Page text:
Brian Egolf, speaker of the state House of Representatives, has done something that might be politically incorrect but is sure to be popular with his members.

Egolf, D-Santa Fe, no longer is using public money to pay bishops, rabbis, priests and preachers to deliver a prayer in the House as it begins its daily floor session.

Now, House members themselves will give the invocation. All of them will offer the same message, give or take several useless adverbs.

Whether Democrat or Republican, the politician in solemn tones will ask for wisdom, divine guidance and the strength to work with political foes for the good of mankind.

This system gives House members another chance to speak before a captive audience. It suits them. After all, they’re politicians.

But, truth be told, Egolf’s revamped policy will have little or no change on the content of prayers spoken in the House of Representatives.

I’ve spent years covering political banquets, City Council meetings and legislative sessions. Each time a member of the clergy gave a prayer, he or she asked a higher power to grant everyone wisdom, divine guidance and the strength to work with rivals for the greater good.

Rarely does anyone in these forums say a prayer that’s daring or memorable. The messenger sticks to generalities, then pockets a fee or sits down to enjoy dinner with the politicians.

It would have been inspired for a clergyman to face the House of Representatives and say something like this: “Thank you, almighty one, for the freedom of speech we enjoy in this great country. I am using my First Amendment rights this morning to encourage these legislators to stop wasting time on message bills, on self-aggrandizing speeches that they intend to repackage as campaign ads, and on ubiquitous, tree-killing measures that change nothing or have no force of law.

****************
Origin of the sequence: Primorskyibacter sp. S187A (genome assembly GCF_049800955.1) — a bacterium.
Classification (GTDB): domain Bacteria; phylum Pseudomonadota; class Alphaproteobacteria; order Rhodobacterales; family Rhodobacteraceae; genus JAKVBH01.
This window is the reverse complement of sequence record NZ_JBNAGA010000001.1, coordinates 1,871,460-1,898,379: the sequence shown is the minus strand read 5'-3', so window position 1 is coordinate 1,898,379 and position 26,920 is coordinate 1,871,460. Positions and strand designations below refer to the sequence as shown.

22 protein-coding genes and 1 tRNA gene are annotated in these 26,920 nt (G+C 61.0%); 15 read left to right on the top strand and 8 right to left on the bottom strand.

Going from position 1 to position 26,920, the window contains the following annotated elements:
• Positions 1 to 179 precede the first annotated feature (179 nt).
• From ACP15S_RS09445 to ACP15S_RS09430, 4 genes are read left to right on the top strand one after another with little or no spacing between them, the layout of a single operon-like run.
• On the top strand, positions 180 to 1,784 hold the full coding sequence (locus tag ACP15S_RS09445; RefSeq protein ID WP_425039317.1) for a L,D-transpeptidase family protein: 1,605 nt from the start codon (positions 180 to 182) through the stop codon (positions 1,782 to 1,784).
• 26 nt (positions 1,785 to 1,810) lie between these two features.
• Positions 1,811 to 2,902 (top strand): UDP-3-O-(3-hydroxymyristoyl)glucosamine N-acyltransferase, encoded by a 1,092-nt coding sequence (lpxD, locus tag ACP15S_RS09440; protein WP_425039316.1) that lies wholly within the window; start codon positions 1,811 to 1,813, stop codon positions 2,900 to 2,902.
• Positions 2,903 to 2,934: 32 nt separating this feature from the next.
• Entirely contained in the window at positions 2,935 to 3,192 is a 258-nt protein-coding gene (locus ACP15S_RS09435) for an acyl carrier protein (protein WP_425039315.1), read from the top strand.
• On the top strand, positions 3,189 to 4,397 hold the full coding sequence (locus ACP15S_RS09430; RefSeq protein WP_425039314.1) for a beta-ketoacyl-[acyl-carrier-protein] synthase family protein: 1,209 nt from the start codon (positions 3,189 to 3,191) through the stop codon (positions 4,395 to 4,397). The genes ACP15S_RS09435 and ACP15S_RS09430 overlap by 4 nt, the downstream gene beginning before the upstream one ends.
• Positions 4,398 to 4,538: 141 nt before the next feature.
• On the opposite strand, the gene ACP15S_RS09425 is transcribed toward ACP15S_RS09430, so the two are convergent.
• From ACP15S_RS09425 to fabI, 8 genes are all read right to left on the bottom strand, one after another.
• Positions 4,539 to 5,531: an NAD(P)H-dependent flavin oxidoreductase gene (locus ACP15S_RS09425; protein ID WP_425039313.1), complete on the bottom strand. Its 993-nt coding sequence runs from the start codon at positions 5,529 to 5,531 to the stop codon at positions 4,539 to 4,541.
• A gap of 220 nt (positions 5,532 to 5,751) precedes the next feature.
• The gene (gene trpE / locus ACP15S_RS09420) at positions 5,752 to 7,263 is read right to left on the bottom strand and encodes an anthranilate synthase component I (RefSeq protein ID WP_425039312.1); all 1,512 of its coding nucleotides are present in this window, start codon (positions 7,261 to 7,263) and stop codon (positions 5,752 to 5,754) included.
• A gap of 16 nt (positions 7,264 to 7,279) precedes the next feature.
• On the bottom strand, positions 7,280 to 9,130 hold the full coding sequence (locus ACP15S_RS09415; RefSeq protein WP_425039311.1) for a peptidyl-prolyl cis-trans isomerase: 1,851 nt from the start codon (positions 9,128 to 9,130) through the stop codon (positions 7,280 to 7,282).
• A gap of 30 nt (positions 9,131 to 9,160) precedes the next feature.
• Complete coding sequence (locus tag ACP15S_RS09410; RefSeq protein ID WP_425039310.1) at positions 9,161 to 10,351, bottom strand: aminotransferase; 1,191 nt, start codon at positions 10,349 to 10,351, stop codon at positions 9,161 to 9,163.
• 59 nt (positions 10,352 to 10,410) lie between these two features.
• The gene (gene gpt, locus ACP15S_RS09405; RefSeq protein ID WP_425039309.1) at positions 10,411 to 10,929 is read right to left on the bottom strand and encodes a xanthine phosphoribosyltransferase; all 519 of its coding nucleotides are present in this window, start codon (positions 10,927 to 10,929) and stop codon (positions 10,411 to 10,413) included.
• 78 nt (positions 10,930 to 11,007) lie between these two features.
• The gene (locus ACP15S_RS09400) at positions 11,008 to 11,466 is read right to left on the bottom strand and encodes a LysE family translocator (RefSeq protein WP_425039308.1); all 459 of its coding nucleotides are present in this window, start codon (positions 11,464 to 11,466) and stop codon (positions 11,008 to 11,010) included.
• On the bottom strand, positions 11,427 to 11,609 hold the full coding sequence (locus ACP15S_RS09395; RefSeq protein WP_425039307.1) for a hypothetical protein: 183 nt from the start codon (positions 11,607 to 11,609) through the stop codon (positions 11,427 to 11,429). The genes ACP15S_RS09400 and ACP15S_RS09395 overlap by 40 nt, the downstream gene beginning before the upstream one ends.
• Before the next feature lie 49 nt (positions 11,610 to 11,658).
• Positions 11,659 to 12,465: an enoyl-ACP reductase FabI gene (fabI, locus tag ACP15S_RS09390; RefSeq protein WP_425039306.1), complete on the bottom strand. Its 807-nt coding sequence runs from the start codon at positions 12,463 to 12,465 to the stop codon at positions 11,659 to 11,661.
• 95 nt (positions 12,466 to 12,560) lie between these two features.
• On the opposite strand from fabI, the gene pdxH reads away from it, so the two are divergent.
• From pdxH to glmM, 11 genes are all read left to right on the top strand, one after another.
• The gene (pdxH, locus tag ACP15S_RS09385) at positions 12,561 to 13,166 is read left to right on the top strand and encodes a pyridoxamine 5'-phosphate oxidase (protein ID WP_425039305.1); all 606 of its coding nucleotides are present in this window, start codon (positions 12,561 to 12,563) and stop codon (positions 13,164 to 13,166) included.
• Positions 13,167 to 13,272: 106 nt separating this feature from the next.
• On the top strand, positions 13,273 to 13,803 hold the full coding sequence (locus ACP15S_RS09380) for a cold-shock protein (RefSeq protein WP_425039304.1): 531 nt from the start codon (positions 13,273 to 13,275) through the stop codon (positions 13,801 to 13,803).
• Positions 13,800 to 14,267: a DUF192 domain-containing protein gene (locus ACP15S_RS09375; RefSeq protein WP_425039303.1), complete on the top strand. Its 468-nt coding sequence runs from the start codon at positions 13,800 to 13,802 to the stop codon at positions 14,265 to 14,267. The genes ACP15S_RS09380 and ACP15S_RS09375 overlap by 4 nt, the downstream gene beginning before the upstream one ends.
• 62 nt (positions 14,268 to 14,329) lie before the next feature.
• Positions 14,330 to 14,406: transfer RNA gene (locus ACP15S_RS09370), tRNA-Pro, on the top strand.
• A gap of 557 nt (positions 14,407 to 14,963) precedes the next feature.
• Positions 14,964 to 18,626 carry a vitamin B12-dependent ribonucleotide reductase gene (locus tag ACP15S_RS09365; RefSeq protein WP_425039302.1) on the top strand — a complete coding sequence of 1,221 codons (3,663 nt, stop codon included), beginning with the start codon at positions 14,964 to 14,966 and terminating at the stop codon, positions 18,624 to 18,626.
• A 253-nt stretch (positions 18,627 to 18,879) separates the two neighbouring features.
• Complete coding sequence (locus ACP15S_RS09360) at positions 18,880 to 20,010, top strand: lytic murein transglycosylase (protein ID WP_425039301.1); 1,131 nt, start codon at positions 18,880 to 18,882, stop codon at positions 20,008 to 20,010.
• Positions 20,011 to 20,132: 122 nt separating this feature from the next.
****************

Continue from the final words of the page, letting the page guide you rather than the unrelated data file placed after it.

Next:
“Omnipotent one, help these lawmakers be conscientious enough to stop introducing bills written by lobbyists for one industry or another. Encourage them to be industrious enough to examine the real-life effects of proposed legislation before pushing something, just so they can brag about passing a bill.

“Challenge our legislators to do arduous work by educating themselves on the state budget. They should debate this elephantine document until a thousand questions have been answered and all the pork has been excised. All powerful one, you know better than the rest of us that legislators usually rubber stamp this important bill without bothering to dig into details. Impress on them the value of changing their lazy ways.”

Legislators will tell you political speech, harsh or mild, has no place in the daily prayer. This is an odd position.

Every minute of the day during a legislative session reeks with politics and attempts to influence lawmakers.

It starts in the morning with the gifts that companies or institutions place on the desk of every legislator. It doesn’t end until lobbyists have picked up the dinner bill, including drinks and dessert.

A preacher who mentioned abortion or fracking would have changed a total of zero votes in the Legislature. Each member has received an earful on these topics. One more appeal from a member of the clergy wouldn’t matter to them.

Legislators are more susceptible to embracing a different position after someone has donated a few thousand dollars to their reelection campaign, or if a swell of voters demands action on something.

Clergymen who want a voice in public policy would have to be brave enough to tell their own congregation they oppose aggression that could cause war with Iran, or that city hall must see to it that older people and those laboring in low-paying service jobs have the opportunity to rent an affordable apartment.

The U.S. Supreme Court in 1962 outlawed state-organized prayer in public schools. That was a good decision. Not every child practices the same religion or any religion. The state shouldn’t be promoting any one faith on publicly funded campuses.

Too bad government chambers are different. Organized prayer continues in state legislatures and city halls.

Speaking the words is perfunctory. As members of Parliament might say, changing hearts and minds is another kettle of fish.

Ringside Seat is an opinion column about people, politics and news. Contact Milan Simonich at msimonich@sfnewmexican.com or 505-986-3080.

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(12) comments

Chris Mechels

Milan continues to avoid any meaningfull, or even useful, information. His cup is empty.

Khal Spencer

Amen, Milan. Amen.

Diane Denish

More proof Milan has nothing meaningful to write about.....

Khal Spencer

Pot calling the kettle, Diane?

Prince Michael Jauregui

It is, truly, a rare occasion when I thoroughly disagree with your

most-often logical and powerful observations, Mr. Simonich.